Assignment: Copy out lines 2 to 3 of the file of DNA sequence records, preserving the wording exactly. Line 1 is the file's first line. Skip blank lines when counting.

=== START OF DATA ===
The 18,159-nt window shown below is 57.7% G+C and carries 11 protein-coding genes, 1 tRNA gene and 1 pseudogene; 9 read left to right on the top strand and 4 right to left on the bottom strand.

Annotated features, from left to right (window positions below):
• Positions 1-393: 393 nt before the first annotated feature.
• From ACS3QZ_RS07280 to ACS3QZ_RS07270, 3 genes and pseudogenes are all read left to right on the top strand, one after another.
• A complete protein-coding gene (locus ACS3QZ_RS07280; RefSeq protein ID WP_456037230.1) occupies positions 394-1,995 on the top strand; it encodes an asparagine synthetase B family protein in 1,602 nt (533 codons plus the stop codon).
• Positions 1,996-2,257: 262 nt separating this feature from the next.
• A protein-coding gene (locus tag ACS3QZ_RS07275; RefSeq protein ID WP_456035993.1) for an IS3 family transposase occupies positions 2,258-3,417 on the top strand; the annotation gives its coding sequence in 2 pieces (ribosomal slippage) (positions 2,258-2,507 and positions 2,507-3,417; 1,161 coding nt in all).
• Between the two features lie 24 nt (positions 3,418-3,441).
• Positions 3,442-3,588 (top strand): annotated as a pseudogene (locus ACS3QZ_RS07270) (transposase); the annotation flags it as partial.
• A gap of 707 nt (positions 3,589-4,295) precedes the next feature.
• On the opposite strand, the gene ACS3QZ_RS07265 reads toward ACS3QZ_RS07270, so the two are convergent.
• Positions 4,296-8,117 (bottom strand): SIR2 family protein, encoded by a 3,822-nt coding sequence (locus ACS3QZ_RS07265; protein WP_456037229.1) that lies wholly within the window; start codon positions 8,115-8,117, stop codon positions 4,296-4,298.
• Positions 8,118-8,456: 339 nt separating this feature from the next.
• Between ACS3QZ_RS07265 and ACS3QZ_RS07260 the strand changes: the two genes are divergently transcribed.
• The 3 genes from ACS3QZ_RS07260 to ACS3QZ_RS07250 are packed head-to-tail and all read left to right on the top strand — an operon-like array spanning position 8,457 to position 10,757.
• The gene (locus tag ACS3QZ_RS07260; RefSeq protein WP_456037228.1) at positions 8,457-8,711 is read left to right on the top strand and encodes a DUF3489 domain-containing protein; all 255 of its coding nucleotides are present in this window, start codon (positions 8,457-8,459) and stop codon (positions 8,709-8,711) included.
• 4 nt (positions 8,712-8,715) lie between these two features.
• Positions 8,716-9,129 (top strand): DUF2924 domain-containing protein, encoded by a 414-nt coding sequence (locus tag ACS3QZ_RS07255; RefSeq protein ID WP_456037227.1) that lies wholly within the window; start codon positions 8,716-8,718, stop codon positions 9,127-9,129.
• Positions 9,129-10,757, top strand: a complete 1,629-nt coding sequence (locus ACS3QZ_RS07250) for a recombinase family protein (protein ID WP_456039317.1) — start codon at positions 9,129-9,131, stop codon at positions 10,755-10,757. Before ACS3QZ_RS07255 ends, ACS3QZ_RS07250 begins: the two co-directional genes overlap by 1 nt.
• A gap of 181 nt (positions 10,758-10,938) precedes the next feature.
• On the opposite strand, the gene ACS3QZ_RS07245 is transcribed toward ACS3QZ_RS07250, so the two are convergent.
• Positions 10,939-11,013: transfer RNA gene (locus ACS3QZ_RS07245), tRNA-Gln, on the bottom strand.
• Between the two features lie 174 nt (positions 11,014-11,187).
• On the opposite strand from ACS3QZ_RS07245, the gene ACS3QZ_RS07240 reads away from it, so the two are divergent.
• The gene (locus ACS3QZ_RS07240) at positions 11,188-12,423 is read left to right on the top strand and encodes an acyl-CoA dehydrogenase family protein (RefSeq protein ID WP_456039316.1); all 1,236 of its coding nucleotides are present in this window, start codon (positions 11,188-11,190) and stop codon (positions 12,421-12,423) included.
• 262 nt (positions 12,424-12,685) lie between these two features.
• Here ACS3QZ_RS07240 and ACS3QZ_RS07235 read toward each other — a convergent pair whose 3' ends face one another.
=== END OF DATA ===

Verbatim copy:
Annotated features, from left to right (window positions below):
• Positions 1-393: 393 nt before the first annotated feature.